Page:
Annual and transition report of foreign private issuers pursuant to Section 13 or 15(d)

Financial Instruments

Financial Instruments
12 Months Ended
Dec. 31, 2019
Statement [Line Items]  
Financial Instruments
The Company’s financial instruments consist of cash and cash equivalents, amounts receivable and accounts payable and accrued liabilities. The fair value of these financial instruments approximates their carrying values, unless otherwise noted, due to the short maturities of these instruments or the discount rate applied. Warrant liabilities are valued at fair value as described in note 2(
The Company’s risk exposures and their impact on the Company’s financial instruments are summarized below:
a) Credit risk
The Company’s credit risk is primarily attributable to cash and cash equivalents and amounts receivable. The Company has no significant concentration of credit risk arising from operations. Cash and cash equivalents are held with reputable financial institutions, from which management believes the risk of loss to be remote. Financial instruments included in amounts receivable consists of HST tax due from the Federal Government of Canada and interest receivable from interest saving account and short-term promissory notes. Management believes that the credit risk concentration with respect to financial instruments included in amounts receivable is remote.
b) Liquidity risk
The Company’s approach to managing liquidity risk is to ensure that it will have sufficient liquidity to meet liabilities when due and when appropriate will scale back its operations. As at December 31, 2019, the Company had cash and cash equivalents of $
(December 31, 2018 -$
) to settle liabilities of $
(December 31, 2018 - $
) excluding warrant liabilities of $
(December 31, 2018 - $
The Company currently does not generate any revenue or income (other than interest income on its cash balances) and accordingly, it is (and it will be for the foreseeable future) dependent primarily upon equity financing for any additional funding required for development and operating expenses.
The ability of the Company to arrange such financing in the future will depend in part upon prevailing capital market conditions and the business success of the Company. There can be no assurance that the Company will be successful in its efforts to arrange additional financing on terms satisfactory to the Company. If additional financing is raised by the issuance of shares or convertible securities from treasury, control of the Company may change, and shareholders may suffer additional dilution. If adequate funds are not available, or are not available on acceptable terms, the Company may not be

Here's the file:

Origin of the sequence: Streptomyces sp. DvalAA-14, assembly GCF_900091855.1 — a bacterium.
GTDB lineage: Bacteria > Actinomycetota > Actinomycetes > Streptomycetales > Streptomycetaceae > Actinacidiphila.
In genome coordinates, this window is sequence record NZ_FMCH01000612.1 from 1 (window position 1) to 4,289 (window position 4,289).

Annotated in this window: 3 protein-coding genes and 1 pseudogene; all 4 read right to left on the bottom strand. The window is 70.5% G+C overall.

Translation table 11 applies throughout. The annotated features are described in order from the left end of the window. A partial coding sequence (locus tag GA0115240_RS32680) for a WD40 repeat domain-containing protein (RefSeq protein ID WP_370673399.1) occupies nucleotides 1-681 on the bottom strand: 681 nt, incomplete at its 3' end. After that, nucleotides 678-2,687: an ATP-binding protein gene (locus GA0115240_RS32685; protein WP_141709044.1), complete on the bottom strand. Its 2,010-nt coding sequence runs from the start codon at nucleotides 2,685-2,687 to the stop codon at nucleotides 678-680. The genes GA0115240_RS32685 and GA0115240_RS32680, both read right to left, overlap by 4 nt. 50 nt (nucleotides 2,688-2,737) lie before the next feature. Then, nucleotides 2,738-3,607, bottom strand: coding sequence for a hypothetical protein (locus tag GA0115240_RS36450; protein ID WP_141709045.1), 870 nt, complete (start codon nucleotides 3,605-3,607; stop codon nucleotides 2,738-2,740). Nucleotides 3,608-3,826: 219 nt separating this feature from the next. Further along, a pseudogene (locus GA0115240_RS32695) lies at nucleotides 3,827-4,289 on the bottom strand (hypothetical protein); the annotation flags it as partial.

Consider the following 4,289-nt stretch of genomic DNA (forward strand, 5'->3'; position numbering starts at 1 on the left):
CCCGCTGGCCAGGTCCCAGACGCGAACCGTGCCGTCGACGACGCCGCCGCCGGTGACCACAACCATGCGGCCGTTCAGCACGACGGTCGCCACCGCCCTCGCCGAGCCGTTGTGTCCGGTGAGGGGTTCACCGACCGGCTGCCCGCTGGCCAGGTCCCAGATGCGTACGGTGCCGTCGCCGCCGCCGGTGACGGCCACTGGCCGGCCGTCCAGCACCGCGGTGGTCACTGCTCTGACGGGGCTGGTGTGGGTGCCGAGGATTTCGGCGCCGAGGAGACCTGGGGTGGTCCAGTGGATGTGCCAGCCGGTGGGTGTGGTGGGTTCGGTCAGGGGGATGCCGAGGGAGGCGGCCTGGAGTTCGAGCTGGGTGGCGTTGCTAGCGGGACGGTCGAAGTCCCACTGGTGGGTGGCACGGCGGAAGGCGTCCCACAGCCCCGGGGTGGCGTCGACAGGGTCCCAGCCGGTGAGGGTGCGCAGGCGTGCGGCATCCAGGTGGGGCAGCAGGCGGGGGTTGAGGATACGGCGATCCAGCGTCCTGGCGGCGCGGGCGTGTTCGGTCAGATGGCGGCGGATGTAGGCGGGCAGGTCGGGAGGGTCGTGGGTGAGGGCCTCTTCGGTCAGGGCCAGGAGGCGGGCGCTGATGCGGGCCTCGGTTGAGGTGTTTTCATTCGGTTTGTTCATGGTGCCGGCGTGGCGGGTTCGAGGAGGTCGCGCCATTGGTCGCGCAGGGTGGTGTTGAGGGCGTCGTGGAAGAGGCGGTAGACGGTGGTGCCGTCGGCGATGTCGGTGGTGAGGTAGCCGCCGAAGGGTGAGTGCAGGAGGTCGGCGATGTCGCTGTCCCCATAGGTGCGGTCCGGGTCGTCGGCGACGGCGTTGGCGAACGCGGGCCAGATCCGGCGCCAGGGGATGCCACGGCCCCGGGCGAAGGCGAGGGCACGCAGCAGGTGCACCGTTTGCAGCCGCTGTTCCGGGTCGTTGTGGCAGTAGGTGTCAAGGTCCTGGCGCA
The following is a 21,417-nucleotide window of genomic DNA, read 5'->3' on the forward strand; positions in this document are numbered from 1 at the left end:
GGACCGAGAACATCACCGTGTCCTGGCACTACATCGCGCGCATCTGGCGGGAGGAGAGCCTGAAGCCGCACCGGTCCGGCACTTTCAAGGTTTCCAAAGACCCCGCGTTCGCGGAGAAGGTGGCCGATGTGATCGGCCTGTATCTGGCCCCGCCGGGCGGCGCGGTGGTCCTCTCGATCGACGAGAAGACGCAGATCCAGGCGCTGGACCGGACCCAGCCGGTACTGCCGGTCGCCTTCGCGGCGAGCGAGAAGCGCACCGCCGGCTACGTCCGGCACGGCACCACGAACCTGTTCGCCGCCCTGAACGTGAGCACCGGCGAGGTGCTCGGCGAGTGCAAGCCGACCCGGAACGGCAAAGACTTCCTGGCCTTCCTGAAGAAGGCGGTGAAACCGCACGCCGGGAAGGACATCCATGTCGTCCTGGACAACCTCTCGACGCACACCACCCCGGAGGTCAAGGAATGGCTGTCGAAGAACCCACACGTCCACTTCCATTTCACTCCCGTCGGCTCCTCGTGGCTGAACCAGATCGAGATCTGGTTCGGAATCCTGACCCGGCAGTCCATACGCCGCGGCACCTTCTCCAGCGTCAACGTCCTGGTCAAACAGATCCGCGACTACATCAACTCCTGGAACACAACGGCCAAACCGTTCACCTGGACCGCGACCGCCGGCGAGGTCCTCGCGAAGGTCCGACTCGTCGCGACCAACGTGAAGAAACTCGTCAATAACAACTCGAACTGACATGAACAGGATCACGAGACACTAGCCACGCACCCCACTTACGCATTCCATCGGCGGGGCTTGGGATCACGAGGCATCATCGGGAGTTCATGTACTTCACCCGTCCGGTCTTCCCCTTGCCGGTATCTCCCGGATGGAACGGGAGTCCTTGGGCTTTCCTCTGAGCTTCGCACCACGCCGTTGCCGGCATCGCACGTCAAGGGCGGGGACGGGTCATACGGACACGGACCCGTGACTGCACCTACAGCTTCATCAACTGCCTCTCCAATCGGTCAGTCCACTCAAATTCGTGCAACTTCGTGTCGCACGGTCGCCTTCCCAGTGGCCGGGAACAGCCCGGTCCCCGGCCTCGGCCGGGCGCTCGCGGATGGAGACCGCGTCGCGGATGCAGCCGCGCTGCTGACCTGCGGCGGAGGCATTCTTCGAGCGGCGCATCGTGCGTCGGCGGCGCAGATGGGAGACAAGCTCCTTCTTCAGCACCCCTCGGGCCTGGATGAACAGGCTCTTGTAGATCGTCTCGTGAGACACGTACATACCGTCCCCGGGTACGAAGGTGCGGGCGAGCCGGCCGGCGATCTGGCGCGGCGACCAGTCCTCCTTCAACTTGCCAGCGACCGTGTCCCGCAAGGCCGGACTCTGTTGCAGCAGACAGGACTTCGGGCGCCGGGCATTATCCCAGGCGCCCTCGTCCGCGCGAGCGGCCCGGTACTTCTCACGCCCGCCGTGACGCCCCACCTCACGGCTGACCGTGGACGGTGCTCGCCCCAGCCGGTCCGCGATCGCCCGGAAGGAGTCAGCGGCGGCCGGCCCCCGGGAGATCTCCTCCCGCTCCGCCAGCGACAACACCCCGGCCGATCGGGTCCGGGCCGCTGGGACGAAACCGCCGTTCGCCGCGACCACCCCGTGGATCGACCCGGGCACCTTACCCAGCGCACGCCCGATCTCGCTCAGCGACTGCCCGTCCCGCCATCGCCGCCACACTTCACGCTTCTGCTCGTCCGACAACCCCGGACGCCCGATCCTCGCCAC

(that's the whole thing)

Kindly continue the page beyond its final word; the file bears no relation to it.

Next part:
able to take advantage of opportunities, or otherwise to resume and continue its technology development program
c) Market risk
Market risk is the risk of loss that may arise from changes in market factors such as interest rates and foreign exchange rates.
Interest rate risk
The Company has cash balances and no interest-bearing debt. The Company’s current policy is to invest excess cash in interest savings accounts and short-term promissory notes. The Company periodically monitors the investments it makes and is satisfied with the credit risk of its bank.
Foreign currency risk
The Company’s functional currency is the U.S. dollar. Expenditures transacted in foreign currency are converted to U.S. dollars at the rate in effect when the transaction is initially booked. The gain or loss on exchange, when the transaction is settled, is booked to the Statement of Net and Comprehensive Loss. Management acknowledges that there is a foreign exchange risk derived from currency conversion and believes this risk to be low as the Company now maintains a minimum balance of Canadian dollars.
d) Sensitivity analysis
Cash equivalents include cash balances and amounts on deposit in interest savings account and short-term promissory notes. Sensitivity to a plus or minus 1% change in interest rates could affect annual net loss by $62,071 (December 31, 2018 - $
) based on the current level of cash invested in cash equivalents.
A strengthening of the U.S. dollar at December 31, 2019, as indicated below, against current assets and accounts payable and accrued liabilities denominated in Canadian currency of CDN $556,276 (December 31, 2018 - $277,228) and warrant liability of CDN $868,855 (December 31, 2018 - $5,520,457) would result in increased equity and an increased profit for the period of $32,541 (December 31, 2018 - $192,059) as shown on the chart below. This analysis is based on foreign currency exchange rate variances that the Company considers to be reasonably possible at the end of the reporting period. The analysis assumes that all other variables, in particular, interest rates, remain constant. The analysis is performed on the same basis for December 31, 2018.
December 31, 2019
Profit of (Loss)
5% strengthening
CDN Current assets
   $ (19,687
CDN Accounts payable and accrued liabilities
   $ 52,228  
     $ 32,541  
December 31, 2018
5% strengthening
CDN Current assets
   $ (10,155
CDN Accounts payable and accrued liabilities
   $ 202,214  
     $ 192,059  
A weakening of the U.S. dollar against the Canadian dollar at December 31, 2019 and December 31, 2018 would have had the equal but opposite effect on the above currencies to the amount shown above, on the basis that all other variables remain constant.